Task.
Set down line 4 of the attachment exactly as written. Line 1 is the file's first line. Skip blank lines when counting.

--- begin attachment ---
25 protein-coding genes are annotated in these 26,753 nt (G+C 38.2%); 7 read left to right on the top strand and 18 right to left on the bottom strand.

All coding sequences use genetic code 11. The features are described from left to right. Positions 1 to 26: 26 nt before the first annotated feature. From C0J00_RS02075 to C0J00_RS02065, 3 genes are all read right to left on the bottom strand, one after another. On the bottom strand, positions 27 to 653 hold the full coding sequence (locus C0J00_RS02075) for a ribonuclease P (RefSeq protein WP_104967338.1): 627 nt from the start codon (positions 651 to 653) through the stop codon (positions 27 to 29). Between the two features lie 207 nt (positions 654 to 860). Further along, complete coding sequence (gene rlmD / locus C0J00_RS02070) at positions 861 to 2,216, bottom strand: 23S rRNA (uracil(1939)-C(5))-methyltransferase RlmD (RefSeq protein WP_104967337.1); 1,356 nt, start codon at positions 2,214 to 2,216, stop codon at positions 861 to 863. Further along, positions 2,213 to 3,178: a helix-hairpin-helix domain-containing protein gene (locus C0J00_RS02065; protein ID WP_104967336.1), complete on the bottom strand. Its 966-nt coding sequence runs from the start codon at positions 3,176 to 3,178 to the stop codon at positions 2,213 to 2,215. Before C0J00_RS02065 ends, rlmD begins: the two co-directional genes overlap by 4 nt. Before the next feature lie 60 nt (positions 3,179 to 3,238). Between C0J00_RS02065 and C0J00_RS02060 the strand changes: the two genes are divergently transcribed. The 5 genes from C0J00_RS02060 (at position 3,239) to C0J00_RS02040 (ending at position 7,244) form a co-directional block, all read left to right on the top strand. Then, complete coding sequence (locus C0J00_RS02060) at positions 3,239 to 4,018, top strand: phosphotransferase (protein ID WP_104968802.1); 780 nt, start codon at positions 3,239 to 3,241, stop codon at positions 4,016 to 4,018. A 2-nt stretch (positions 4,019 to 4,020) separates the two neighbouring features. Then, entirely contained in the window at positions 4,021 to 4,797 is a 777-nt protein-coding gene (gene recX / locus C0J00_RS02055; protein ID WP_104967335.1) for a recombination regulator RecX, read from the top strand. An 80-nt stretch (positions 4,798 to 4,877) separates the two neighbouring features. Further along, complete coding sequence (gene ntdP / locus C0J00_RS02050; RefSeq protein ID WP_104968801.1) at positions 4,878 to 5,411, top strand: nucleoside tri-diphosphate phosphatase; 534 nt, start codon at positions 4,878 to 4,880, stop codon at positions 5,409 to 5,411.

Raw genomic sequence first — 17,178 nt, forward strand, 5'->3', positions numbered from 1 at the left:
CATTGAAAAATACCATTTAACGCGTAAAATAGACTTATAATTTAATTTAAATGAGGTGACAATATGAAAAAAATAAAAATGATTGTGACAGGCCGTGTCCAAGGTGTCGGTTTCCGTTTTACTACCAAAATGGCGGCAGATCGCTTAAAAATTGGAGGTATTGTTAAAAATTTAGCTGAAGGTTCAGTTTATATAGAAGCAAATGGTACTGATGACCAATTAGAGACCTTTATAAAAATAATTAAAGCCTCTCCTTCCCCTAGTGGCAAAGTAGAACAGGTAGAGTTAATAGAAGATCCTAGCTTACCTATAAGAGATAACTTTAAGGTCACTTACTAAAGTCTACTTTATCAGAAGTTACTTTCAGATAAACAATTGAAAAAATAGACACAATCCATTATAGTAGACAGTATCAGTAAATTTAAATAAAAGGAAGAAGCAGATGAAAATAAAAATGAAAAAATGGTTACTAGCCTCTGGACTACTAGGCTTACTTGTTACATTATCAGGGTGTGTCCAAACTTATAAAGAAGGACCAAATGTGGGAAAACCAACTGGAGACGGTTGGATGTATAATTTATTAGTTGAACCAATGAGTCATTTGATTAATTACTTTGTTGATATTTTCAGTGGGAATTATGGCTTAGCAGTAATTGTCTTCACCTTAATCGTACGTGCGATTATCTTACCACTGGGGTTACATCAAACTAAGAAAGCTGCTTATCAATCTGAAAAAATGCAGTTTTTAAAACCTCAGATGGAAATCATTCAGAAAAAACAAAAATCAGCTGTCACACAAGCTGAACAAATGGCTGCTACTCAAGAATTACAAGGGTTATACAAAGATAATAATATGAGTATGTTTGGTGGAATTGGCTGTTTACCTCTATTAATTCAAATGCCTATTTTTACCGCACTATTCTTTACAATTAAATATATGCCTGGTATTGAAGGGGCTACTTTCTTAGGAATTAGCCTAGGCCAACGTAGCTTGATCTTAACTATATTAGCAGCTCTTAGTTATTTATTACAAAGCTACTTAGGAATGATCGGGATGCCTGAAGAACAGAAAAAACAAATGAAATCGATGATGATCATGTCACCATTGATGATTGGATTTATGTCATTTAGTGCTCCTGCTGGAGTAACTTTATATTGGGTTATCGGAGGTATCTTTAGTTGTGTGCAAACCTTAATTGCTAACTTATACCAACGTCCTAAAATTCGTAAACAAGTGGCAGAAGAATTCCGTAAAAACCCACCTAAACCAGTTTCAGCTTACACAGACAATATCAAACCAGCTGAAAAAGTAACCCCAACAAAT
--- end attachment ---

CATTGAAAAATACCATTTAACGCGTAAAATAGACTTATAATTTAATTTAAATGAGGTGACAATATGAAAAAAATAAAAATGATTGTGACAGGCCGTGTCCAAGGTGTCGGTTTCCGTTTTACTACCAAAATGGCGGCAGATCGCTTAAAAATTGGAGGTATTGTTAAAAATTTAGCTGAAGGTTCAGTTTATATAGAAGCAAATGGTACTGATGACCAATTAGAGACCTTTATAAAAATAATTAAAGCCTCTCCTTCCCCTAGTGGCAAAGTAGAACAGGTAGAGTTAATAGAAGATCCTAGCTTACCTATAAGAGATAACTTTAAGGTCACTTACTAAAGTCTACTTTATCAGAAGTTACTTTCAGATAAACAATTGAAAAAATAGACACAATCCATTATAGTAGACAGTATCAGTAAATTTAAATAAAAGGAAGAAGCAGATGAAAATAAAAATGAAAAAATGGTTACTAGCCTCTGGACTACTAGGCTTACTTGTTACATTATCAGGGTGTGTCCAAACTTATAAAGAAGGACCAAATGTGGGAAAACCAACTGGAGACGGTTGGATGTATAATTTATTAGTTGAACCAATGAGTCATTTGATTAATTACTTTGTTGATATTTTCAGTGGGAATTATGGCTTAGCAGTAATTGTCTTCACCTTAATCGTACGTGCGATTATCTTACCACTGGGGTTACATCAAACTAAGAAAGCTGCTTATCAATCTGAAAAAATGCAGTTTTTAAAACCTCAGATGGAAATCATTCAGAAAAAACAAAAATCAGCTGTCACACAAGCTGAACAAATGGCTGCTACTCAAGAATTACAAGGGTTATACAAAGATAATAATATGAGTATGTTTGGTGGAATTGGCTGTTTACCTCTATTAATTCAAATGCCTATTTTTACCGCACTATTCTTTACAATTAAATATATGCCTGGTATTGAAGGGGCTACTTTCTTAGGAATTAGCCTAGGCCAACGTAGCTTGATCTTAACTATATTAGCAGCTCTTAGTTATTTATTACAAAGCTACTTAGGAATGATCGGGATGCCTGAAGAACAGAAAAAACAAATGAAATCGATGATGATCATGTCACCATTGATGATTGGATTTATGTCATTTAGTGCTCCTGCTGGAGTAACTTTATATTGGGTTATCGGAGGTATCTTTAGTTGTGTGCAAACCTTAATTGCTAACTTATACCAACGTCCTAAAATTCGTAAACAAGTGGCAGAAGAATTCCGTAAAAACCCACCTAAACCAGTTTCAGCTTACACAGACAATATCAAACCAGCTGAAAAAGTAACCCCAACAAAT